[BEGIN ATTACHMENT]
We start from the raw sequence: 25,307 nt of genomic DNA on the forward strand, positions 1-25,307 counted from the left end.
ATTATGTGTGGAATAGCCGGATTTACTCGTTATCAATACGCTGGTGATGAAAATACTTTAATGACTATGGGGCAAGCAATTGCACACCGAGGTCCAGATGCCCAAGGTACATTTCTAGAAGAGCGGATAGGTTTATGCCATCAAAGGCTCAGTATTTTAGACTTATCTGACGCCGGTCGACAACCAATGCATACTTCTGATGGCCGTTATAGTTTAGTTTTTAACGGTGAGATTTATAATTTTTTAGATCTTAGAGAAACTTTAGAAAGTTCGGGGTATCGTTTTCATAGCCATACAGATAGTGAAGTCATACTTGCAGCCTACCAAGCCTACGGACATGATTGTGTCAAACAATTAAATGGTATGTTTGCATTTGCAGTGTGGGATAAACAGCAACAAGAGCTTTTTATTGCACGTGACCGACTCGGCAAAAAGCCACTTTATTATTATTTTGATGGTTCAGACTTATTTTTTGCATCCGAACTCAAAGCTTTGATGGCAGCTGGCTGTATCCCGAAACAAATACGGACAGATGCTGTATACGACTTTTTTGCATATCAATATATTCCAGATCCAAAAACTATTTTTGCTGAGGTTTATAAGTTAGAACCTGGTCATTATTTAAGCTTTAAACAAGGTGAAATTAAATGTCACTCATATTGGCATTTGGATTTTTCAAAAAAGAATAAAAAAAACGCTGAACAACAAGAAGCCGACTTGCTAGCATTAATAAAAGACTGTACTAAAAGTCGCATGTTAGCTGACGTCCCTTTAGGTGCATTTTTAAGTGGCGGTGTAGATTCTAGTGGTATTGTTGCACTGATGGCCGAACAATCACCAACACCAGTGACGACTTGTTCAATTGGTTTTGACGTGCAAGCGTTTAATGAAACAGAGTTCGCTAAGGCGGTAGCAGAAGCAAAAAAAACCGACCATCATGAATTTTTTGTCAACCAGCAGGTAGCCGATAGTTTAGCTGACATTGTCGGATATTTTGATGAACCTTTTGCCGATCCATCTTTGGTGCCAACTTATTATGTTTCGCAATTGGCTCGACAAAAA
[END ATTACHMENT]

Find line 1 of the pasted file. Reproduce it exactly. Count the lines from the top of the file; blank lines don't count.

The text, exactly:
We start from the raw sequence: 25,307 nt of genomic DNA on the forward strand, positions 1-25,307 counted from the left end.